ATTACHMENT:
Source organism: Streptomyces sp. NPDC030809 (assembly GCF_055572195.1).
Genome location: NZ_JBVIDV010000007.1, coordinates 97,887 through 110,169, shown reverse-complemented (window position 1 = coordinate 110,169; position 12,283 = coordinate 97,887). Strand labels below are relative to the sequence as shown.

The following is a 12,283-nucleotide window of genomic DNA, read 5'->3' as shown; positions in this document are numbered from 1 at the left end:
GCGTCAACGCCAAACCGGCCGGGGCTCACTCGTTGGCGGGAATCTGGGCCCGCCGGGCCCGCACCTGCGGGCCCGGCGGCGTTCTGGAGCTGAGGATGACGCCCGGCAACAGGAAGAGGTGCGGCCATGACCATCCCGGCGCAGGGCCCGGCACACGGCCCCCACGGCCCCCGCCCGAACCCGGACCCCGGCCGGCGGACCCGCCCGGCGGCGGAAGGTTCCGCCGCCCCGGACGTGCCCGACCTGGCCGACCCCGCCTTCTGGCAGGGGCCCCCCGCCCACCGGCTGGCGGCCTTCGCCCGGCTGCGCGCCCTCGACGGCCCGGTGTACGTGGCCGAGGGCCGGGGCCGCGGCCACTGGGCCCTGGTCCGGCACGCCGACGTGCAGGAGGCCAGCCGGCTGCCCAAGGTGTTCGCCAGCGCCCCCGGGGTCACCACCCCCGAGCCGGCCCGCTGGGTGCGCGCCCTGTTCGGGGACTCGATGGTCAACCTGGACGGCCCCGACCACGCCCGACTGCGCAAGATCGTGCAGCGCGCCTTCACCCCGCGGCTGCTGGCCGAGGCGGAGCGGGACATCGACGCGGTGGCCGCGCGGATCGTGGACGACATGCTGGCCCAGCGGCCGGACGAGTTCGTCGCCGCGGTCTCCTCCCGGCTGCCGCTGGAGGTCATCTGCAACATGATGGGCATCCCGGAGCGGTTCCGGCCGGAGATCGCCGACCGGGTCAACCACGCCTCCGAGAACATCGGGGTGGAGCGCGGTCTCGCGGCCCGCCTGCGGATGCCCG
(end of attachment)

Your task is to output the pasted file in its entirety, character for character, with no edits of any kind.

Source organism: Streptomyces sp. NPDC030809 (assembly GCF_055572195.1).
Genome location: NZ_JBVIDV010000007.1, coordinates 97,887 through 110,169, shown reverse-complemented (window position 1 = coordinate 110,169; position 12,283 = coordinate 97,887). Strand labels below are relative to the sequence as shown.

The following is a 12,283-nucleotide window of genomic DNA, read 5'->3' as shown; positions in this document are numbered from 1 at the left end:
GCGTCAACGCCAAACCGGCCGGGGCTCACTCGTTGGCGGGAATCTGGGCCCGCCGGGCCCGCACCTGCGGGCCCGGCGGCGTTCTGGAGCTGAGGATGACGCCCGGCAACAGGAAGAGGTGCGGCCATGACCATCCCGGCGCAGGGCCCGGCACACGGCCCCCACGGCCCCCGCCCGAACCCGGACCCCGGCCGGCGGACCCGCCCGGCGGCGGAAGGTTCCGCCGCCCCGGACGTGCCCGACCTGGCCGACCCCGCCTTCTGGCAGGGGCCCCCCGCCCACCGGCTGGCGGCCTTCGCCCGGCTGCGCGCCCTCGACGGCCCGGTGTACGTGGCCGAGGGCCGGGGCCGCGGCCACTGGGCCCTGGTCCGGCACGCCGACGTGCAGGAGGCCAGCCGGCTGCCCAAGGTGTTCGCCAGCGCCCCCGGGGTCACCACCCCCGAGCCGGCCCGCTGGGTGCGCGCCCTGTTCGGGGACTCGATGGTCAACCTGGACGGCCCCGACCACGCCCGACTGCGCAAGATCGTGCAGCGCGCCTTCACCCCGCGGCTGCTGGCCGAGGCGGAGCGGGACATCGACGCGGTGGCCGCGCGGATCGTGGACGACATGCTGGCCCAGCGGCCGGACGAGTTCGTCGCCGCGGTCTCCTCCCGGCTGCCGCTGGAGGTCATCTGCAACATGATGGGCATCCCGGAGCGGTTCCGGCCGGAGATCGCCGACCGGGTCAACCACGCCTCCGAGAACATCGGGGTGGAGCGCGGTCTCGCGGCCCGCCTGCGGATGCCCG